H/T to The Cross Reference blog for this (see links) I left Jeff's comments in, highlighted in red. This just brings to the surface, once again, that only boys belong on the altar. It is a detriment having girls and women serve, a detriment to vocations. My thoughts on female servers can be found in the links, see Female Acolytes and Vocations.
Here is an address that Pope Paul VI gave in March of 1967 to a pilgrimage of (male) altar servers from across Europe to Rome. I just read it this evening, and I think it's rather timely and appropriate.
Dear sons, in your beautiful white albs you present us with a splendid sight that is a joy to our eyes and our heart. We are happy to address a few words to you, in response to the request expressed in your name by your friend and protector in Rome, the Cardinal Archpriest of St. Peters.
His words introducing you to us suggest the thought that the whiteness of your vestments is a reflection of the whiteness of your souls. Your contact with the altar sustains and develops in your souls faith, devotion, purity, and all the other virtues that are pleasing to God.
You will remember the young man in the gospel who had faithfully cultivated those same virtues since childhood. The evangelist tells us that Jesus looked up him with love: Iesus, intuitus eum, dilexit eum, "Looking on him, Jesus loved him." (Mark 10:21)
We believe that we see the Savior's look also resting upon each one of you with special favor. Are you not the ones who come so very near to him as you serve at the altar? Is it then surprising that his call to an even greater nearness to him should at some time -- as has just been said to us -- sound in the hearts of some of you?
Dear sons, the charge that we wish to commit to you consists in two points: be faithful to carry out in exemplary fashion the liturgical functions assigned to you; listen to the voice of Christ if he graciously calls you to follow him more closely.
To be faithful: that is a whole program for life. As you know the word "faithfulness" includes the word "faith". To revivify that faith at the tombs of the Apostles is the reason you have come to Rome. In that faith St. Paul summarized his whole life as an apostle when he came to the end of his earthly life: fidem servavi, "I have kept the faith," he said to his disciple Timothy. (2 Timothy 4:7) I have been faithful to God, to Christ, to the Church. I have been faithful to my calling, to the ministry entrusted to me. May such a faithfulness be yours and may it be particularly true of those concerns involved in your functions as servers at the altar.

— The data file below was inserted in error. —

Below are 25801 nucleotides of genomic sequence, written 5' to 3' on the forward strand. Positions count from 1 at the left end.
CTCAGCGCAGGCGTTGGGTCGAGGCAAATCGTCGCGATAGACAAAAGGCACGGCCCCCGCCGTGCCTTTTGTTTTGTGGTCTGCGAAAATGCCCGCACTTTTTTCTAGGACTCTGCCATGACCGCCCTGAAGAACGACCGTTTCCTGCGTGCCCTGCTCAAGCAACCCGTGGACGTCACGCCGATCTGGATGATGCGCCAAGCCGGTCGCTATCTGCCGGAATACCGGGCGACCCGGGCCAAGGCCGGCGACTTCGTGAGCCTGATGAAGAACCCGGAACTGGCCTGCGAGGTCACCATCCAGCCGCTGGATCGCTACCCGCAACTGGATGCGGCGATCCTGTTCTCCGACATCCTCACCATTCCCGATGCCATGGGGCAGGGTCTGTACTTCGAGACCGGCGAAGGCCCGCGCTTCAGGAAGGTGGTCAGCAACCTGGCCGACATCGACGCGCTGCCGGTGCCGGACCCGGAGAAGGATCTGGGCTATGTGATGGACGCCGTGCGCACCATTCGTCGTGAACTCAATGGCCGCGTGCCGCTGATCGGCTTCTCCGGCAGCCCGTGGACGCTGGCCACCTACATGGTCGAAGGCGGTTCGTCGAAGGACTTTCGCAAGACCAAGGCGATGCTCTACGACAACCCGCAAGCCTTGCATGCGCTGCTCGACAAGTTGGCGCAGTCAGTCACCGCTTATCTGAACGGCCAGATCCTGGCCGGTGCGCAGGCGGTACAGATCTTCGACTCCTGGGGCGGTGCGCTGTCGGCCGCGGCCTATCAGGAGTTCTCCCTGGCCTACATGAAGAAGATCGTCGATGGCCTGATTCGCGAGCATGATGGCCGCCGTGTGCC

You might at times think that the liturgy is made up of a lot of minor details: posture, genuflections, bows, handling the censer, missal, cruets, etc. It is then that you must remember the words of Christ in the gospel: "He that is faithful in the smallest things is faithful also in the great." (Luke 16:10) Moreover, in the liturgy nothing is little, when we realize the greatness of the one to whom it is directed.
Therefore, dear sons, be outstanding in faithfulness toward carrying out your sacred functions. To that devote your attention, all your heart, and all your love.
Next, listen to the divine call. We will share with you one of our worries. In the face of the vastness of the task of evangelization that the modern world sets before us, we often put the question to ourself: How are we going to find enough priests, enough religious to meet this need? Does it not seem as though God is calling in vain -- that today's young people have no wish to hear him; that they no longer have the taste for God, the response to the ideal, the attraction toward sacrifice?
Dear sons, a good number of those older than you have resoundingly repudiated such fears. May it come true that a great many of you also will follow in their footsteps! Be on your guard against letting the voice that calls you go unheard and unanswered. Pray ardently that from among your ranks Christ may choose many to carry on his priesthood.
(Documents on the Liturgy 338, paragraphs 2919-2920)